Money Talk Podcast, Friday July 19, 2013
Advisors on This Week’s ShowMax Hoelzl and Joel Dresang)
Week in Review (July 15-19, 2013)
Significant economic indicators & reports
Consumer spending rose in June as retail sales increased for the third month in a row. The Commerce Department said continued motor vehicle sales contributed to the gain, with seven of 12 other categories advancing. On a year-to-year basis, retail sales increased 5.7% in June, vs. 4.4% in May.
Businesses barely maintained inventories in May while sales grew, Commerce said in a separate report. The resulting inventories-to-sales ratio declined, suggesting businesses might soon need to ramp up production and maybe even hire more workers to keep up with demand.
Inflation remained in check in June, according to the broadest measure of cost changes, the Consumer Price Index. Higher prices for gasoline and groceries lifted the main inflation rate more than analysts expected. But the core rate, which factors out volatile food and energy prices, rose only marginally for the month and was up 1.6% from June 2012, the Bureau of Labor Statistics reported. That’s the lowest rate in two years and supports Federal Reserve policies to keep interest rates low to stimulate the economy.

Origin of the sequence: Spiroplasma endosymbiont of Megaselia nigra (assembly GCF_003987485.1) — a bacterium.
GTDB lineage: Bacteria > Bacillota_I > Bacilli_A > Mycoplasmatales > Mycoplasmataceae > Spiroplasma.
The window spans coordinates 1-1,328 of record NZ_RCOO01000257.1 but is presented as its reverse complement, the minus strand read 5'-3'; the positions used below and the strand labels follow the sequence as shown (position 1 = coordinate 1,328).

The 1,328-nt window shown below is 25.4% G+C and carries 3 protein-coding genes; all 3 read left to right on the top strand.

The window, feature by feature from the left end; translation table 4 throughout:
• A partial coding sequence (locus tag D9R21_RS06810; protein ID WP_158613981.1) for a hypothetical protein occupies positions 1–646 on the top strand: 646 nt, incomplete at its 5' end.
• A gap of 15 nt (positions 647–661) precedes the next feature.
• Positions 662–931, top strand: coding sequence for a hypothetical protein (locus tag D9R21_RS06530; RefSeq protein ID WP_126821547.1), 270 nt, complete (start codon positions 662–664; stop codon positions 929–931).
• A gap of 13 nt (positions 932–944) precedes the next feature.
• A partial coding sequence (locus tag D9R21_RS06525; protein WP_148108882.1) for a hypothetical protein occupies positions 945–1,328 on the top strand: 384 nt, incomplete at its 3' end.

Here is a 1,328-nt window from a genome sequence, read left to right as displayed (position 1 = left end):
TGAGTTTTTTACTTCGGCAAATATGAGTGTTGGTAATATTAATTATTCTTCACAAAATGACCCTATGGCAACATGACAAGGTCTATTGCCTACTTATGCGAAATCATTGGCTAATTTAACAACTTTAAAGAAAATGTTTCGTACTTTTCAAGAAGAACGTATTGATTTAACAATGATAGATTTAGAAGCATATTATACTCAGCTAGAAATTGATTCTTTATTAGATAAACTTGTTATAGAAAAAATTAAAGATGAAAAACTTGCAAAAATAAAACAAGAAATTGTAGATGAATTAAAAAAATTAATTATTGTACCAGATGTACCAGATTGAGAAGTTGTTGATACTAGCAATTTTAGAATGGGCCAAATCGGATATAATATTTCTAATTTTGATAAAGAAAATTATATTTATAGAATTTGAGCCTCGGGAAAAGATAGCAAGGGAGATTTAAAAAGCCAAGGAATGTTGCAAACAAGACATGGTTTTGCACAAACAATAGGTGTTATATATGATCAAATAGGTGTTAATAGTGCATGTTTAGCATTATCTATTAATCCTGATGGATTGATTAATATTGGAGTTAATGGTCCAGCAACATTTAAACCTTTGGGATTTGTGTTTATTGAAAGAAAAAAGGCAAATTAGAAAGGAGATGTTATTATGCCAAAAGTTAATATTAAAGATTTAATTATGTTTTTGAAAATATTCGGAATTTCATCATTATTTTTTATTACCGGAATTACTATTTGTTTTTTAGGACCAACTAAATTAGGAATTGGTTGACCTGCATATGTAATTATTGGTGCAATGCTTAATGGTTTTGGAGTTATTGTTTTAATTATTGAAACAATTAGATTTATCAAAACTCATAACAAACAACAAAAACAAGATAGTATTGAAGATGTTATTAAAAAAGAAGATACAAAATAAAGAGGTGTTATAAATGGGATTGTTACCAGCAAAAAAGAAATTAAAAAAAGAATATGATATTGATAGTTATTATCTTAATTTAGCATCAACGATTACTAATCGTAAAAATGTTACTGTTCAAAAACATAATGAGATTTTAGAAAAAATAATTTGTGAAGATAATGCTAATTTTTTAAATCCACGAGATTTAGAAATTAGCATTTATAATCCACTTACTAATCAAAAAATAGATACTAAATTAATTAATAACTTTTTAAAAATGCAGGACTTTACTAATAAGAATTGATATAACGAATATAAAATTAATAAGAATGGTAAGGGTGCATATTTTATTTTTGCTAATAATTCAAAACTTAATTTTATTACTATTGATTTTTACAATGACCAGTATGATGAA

Two key measures of industrial strength showed slight progress in June, according to the Fed. Offset somewhat by lighter use of utilities, industrial production and capacity utilization both made mild improvements in June. Industry drove much of the initial economic recovery, which officially began four years ago.
Mixed data suggested shakiness in the housing recovery in June, with housing starts at the lowest annual rate in a year. A Commerce Department report showed the volatile multi-housing sector slowing much of the pace. Building permits, which indicate future housing plans, also slackened from previous months, but the pace remained relatively healthy, especially for single-family permits.
The four-week average for initial unemployment claims dropped for the third time in four weeks, continuing to suggest reluctance among employers to let go of workers. The average dropped back to its level of mid-June, according to the Department of Labor, which could presage further progress in July’s employment data.
The Conference Board’s index of Leading Economic Indicators didn’t change from May to June, although the six-month growth rate points to continued economic expansion through the end of the year. An economist for the business research group said remaining uncertainties include business spending, consumer resilience and the effect of slower global growth on U.S. exports.
No significant reports released
Where the Markets Closed for the Week
- Nasdaq – 3,588, down 12 points or 0.3%
- Standard & Poor’s 500 – 1,692, up 12 points or 0.7%
- 10-year U.S. Treasury Note – 2.49%, down 0.11 point
- Dow Jones Industrial – 15,543, up 81 points or 0.5%